Wednesday, March 18, 2015

It's a Joy Cowley Classroom Giveaway!

Joy Cowley is a fantastic author who has written many books for young readers.  One of her most delightful characters is Mrs. Wishy- Washy!  You can enter to win a big book on my blog and a whole classroom supply of books over at Hameray Publishing!  Keep reading to find out how to enter both contests!
Just for fun, I've come up with 5 things she and I have in common...
1.    We both love to clean. Neither of us can stand a mess.  She even loaded up her animals and searched all over town for water when there was none on the farm! {Mrs. Wishy-Washy and the Big Wash}
2.    We have both entered our (clean) animals in the fair and won!  As a teenager, I showed cattle through 4-H and have a box full of ribbons to show for it!
3.    We are both farm girls.  She currently lives on a farm and I grew up on a dairy farm.
4.    We are both hard workers.  Her hard work, and cleaning obsession, is apparent in Mrs. Wishy-Washy on TV.  She scrubs every animal and person in sight until they are sparkling!
5.    A cow, pig, and duck sang to me on my last birthday too, just like in Mrs. Wishy-Washy’s Birthday.  Just kidding, but it was really sweet when it happened in Mrs. Wishy-Washy’s Birthday!

Now that you know a little about Mrs. Wishy-Washy and me, let me tell you 5 things you’ll love about these books:
1.    Each book has a teacher’s guide specific to that book.  It’s not a separate document that you’re bound to lose, but actually printed on the back cover.  It’s a brilliant concept that I wish all books had!  You could easily leave this book for a substitute teacher and just say, “follow the guide inside the back cover” and you’d know your students were going to get a great lesson. 
2.    The word count for the four books I have averages out to 198.  A perfect length for beginning readers.  The stories are engaging and humorous.  The vocabulary in the books is varied and each one has 3-4 specific words listed in the guide to pull out and talk more about.  Students can take these new words and come up with antonyms and/or synonyms, put them in alphabetical order, or create new sentences using the words.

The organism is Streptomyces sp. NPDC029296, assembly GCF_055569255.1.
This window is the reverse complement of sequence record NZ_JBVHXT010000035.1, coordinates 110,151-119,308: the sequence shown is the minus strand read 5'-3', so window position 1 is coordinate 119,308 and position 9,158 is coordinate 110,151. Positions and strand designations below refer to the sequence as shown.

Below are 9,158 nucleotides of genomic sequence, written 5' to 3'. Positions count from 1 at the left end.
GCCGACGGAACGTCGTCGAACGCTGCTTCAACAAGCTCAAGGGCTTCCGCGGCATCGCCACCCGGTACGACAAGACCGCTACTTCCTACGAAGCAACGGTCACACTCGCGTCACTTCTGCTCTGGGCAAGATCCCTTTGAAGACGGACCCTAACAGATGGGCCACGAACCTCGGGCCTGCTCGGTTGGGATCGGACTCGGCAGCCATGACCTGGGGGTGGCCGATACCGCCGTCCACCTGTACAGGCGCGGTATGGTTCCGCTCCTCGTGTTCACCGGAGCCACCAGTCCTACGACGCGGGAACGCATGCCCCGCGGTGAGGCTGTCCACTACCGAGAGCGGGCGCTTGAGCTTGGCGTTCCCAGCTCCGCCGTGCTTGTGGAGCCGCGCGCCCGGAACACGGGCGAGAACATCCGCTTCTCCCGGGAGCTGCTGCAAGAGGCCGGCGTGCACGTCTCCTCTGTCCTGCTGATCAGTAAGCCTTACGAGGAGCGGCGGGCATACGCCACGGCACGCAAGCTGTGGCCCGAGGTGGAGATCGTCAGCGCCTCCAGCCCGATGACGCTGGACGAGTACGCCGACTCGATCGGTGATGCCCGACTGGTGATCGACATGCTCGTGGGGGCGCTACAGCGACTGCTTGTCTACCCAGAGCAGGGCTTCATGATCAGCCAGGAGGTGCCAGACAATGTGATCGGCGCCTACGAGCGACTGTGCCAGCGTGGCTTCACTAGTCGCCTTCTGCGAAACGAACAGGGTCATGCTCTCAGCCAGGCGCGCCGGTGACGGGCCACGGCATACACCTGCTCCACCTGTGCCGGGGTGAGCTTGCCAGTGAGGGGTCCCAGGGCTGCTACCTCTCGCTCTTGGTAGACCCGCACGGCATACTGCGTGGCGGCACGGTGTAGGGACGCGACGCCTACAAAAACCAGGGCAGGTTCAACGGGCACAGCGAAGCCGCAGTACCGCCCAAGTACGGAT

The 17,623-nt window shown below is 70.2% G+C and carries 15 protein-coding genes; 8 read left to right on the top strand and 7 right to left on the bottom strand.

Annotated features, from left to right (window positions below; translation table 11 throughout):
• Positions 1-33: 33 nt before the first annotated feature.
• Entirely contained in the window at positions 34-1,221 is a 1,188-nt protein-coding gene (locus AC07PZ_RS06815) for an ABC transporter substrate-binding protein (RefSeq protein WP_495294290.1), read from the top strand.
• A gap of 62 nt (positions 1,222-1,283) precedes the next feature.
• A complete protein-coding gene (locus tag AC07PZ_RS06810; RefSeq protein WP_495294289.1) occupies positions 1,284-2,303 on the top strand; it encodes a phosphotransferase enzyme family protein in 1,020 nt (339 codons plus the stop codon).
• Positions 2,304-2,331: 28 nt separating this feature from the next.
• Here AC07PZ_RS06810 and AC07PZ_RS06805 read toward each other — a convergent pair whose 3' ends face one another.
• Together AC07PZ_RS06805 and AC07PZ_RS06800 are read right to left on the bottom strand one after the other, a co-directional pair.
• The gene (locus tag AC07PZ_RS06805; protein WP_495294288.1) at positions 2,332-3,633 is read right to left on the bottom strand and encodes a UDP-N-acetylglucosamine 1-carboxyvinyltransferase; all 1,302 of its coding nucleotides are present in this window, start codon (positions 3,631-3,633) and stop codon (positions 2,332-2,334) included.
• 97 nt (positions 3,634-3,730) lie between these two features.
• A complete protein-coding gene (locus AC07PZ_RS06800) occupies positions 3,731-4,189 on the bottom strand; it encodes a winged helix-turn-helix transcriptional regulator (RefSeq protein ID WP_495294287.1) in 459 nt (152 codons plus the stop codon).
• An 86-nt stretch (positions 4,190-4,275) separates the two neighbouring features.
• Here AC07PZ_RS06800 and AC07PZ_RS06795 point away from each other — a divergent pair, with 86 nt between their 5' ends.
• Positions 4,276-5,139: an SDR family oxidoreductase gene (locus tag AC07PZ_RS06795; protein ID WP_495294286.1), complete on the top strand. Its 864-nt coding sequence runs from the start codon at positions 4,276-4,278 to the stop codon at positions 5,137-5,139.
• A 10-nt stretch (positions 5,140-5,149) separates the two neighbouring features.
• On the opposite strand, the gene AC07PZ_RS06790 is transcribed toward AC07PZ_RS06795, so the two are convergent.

3.    The characters are constant.  After reading a few books, children can expect to see the cow, pig, and duck.  Stories can be created from one of the animals’ point of view.  Predictions can be made about what the animals did to get so dirty or what they’ll do after their baths.  Book summaries are a great thing to do with your students to make sure they understand parts of the story.  You can download a story summary chart below to use with any Mrs. Wishy-Washy book.
4.    These books would adapt themselves well to a Reader’s Theater script.  After a shared reading of the book, students can work together to retell the story and create parts for a script as they work.
All sorts of word studies can be done with these books.  Mrs. Wishy-Washy’s Birthday lends itself to a study of onomatopoeia, words with suffixes, and compound words.  
There are currently four sets of readers by Joy Cowley.  The third release is the Orange Set.  This selection of books includes brand-new stories featuring brand-new characters! Read new adventures featuring Little Sister and Big Brother, Barbie the Wild Lamb, Pen and Pencil, the Gruesomes, and Oscar, all written by Joy Cowley.  The fourth set is the Blue Set and is also the newest.  This selection of books includes stories featuring brand-new characters, Mr. Tang and Miniboy!
Hameray Publishing is hosting the Joy Cowley Classroom Giveaway, in which one lucky grand-prize winner will receive a classroom package of Joy’s stories, which include the newest adventures of cherished characters Mrs. Wishy-Washy, the Hungry Giant, the Meanies, and others. This year’s package includes ninety leveled readers, nineteen big books, a set of finger puppets, and more, with a prize total valuing at $1,000!

Monday, February 23, 2015

It's a TpT Sale!

Fill those carts because TpT is having a site wide sale!! My store will be discounted 20%, just use the promo code HEREOS.

Here are some of my top selling items-just click the image below to see it in my store!